Reconciliation Lectionary: Nehemiah 9:1-20, A Psalm of Memory

mary-the-penitent.jpgWe pick up on the long passage in #110 of the Rite of Penance. In yesterday’s post, we looked at the role of memory in reconciliation. We also viewed an introduction of ritual and liturgy into the Israelites’ of return from Exile. This long section of verses (6-20) reminded me of Psalm 106, a hymn recounting the events of the Exodus, and God’s saving plan for his people.

Note the direct similarity between Psalm 106:48 and Nehemiah 9:5. Then we get to the text of remembrance; I can imagine it sung:

Then Ezra said:
“It is you, O LORD,
you are the only one;
You made the heavens,
the highest heavens and all their host,
The earth and all that is upon it,
the seas and all that is in them.
To all of them you give life,
and the heavenly hosts bow down before you.

“You, O LORD, are the God
who chose Abram,
Who brought him out from Ur of the Chaldees,
and named him Abraham.
When you found his heart faithful in your sight,
you made the covenant with him
To give to him and his posterity
the land of the Canaanites,
Hittites, Amorites,
Perizzites, Jebusites, and Girgashites.
These promises of yours you fulfilled,
for you are just.

“You saw the affliction of our (ancestors) in Egypt,
you heard their cry by the Red Sea;
You worked signs and wonders against Pharaoh,
against all his servants and the people of his land,
Because you knew of their insolence toward them;
thus you made for yourself a name even to this day.
The sea you divided before them,
on dry ground they passed through the midst of the sea;
Their pursuers you hurled into the depths,
like a stone into the mighty waters.
With a column of cloud you led them by day,
and by night with a column of fire,
To light the way of their journey,
the way in which they must travel.
On Mount Sinai you came down,
you spoke with them from heaven;
You gave them just ordinances, true laws,
good statutes and commandments;
Your holy sabbath you made known to them,
commandments, statutes, and law you prescribed for them,
by the hand of Moses your servant.
Food from heaven you gave them in their hunger,
water from a rock you sent them in their thirst.
You told them to enter and occupy the land
which you had sworn to give them.

“But they, our (ancestors), proved to be insolent;
they held their necks stiff
and would not obey your commandments.
They refused to obey and no longer remembered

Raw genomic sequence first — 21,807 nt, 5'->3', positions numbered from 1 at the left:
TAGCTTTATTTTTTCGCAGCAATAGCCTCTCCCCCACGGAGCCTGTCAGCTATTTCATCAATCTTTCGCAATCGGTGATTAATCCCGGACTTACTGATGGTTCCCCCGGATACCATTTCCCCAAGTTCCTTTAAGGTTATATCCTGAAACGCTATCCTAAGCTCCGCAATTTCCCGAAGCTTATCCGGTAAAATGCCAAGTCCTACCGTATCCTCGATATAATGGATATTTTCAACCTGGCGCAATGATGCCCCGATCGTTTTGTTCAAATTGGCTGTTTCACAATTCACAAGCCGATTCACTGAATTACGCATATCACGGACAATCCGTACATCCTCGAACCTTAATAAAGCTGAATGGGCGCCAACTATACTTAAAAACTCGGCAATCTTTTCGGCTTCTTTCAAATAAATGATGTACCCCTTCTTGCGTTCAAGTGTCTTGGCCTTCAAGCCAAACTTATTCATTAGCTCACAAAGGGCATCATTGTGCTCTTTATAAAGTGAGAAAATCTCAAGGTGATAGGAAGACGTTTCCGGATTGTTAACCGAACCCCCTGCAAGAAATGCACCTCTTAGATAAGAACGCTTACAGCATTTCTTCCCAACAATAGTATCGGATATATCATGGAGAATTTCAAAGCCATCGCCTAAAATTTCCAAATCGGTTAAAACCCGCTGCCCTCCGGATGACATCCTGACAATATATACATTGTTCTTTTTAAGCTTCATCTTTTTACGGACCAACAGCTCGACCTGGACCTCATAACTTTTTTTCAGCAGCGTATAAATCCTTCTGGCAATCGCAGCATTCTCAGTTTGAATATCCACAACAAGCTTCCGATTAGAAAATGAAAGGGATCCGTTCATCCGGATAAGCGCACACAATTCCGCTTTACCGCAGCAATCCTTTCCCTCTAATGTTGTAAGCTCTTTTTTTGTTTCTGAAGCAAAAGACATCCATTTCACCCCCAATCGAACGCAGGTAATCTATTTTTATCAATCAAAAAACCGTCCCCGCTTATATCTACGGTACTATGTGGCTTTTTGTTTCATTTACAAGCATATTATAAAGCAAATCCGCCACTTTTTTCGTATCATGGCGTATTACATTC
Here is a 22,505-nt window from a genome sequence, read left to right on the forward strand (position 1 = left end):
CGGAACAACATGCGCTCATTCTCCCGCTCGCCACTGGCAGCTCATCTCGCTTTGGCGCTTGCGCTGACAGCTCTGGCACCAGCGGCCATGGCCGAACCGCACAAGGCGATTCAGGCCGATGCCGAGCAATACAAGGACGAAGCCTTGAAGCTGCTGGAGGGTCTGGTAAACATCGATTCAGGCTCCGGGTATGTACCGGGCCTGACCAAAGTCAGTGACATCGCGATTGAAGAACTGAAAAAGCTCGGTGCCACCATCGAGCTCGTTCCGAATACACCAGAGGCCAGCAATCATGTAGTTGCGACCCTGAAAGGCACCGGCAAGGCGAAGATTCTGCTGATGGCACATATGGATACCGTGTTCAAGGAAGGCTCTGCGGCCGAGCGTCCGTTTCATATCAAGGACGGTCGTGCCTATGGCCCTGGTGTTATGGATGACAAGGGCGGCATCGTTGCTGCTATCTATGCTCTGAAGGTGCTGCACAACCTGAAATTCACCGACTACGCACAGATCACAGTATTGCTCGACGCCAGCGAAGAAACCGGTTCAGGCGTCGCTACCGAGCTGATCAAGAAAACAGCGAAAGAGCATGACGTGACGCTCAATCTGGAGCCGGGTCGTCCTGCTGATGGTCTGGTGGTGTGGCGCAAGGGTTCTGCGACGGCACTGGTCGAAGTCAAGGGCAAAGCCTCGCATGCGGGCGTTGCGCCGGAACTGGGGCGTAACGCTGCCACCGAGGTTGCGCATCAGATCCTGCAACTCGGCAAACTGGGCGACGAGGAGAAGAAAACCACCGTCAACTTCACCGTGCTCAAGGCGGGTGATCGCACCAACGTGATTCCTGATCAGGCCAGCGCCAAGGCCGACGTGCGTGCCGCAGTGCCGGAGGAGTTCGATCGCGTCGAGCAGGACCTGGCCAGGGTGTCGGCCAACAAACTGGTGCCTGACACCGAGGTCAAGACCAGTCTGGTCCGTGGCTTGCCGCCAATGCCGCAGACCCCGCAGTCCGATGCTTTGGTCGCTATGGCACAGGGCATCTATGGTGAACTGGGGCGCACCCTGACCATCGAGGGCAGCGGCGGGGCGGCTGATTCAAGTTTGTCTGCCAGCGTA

the wonders you had worked for them.
They stiffened their necks and turned their heads
to return to their slavery in Egypt.
But you are a God of pardons,
gracious and compassionate,
slow to anger and rich in mercy;
you did not forsake them.
Though they made for themselves a molten calf,
and proclaimed, ‘Here is your God who brought you up from Egypt,’
and were guilty of great effronteries,
Yet in your great mercy
you did not forsake them in the desert.
The column of cloud did not cease to lead them by day on their journey,
nor did the column of fire by night cease to light for them
the way by which they were to travel.

“Your good spirit you bestowed on them,
to give them understanding;
Your manna you did not withhold from their mouths,
and you gave them water in their thirst.”

This chapter, and this song of Ezra the Scribe, continues for seventeen more verses. These cover the essence of the experiences contained in the Jewish Torah. Everything that defines Israel is contained in the tale of the Patriarchs and their covenant, plus the experience of liberation from Egypt, including the Law.

It is good for a Christian to remember this. God made us. God entered into covenant with Abraham. God saved his descendants from slavery. God marked us as his own. Everything else in the Old Testament is derived from that essential identification as God’s people. Including our rebellion and subsequent contrition, confession, and restoration–and I would see that as personal as well as communal.

About catholicsensibility

Todd lives in Minnesota, serving a Catholic parish as a lay minister.
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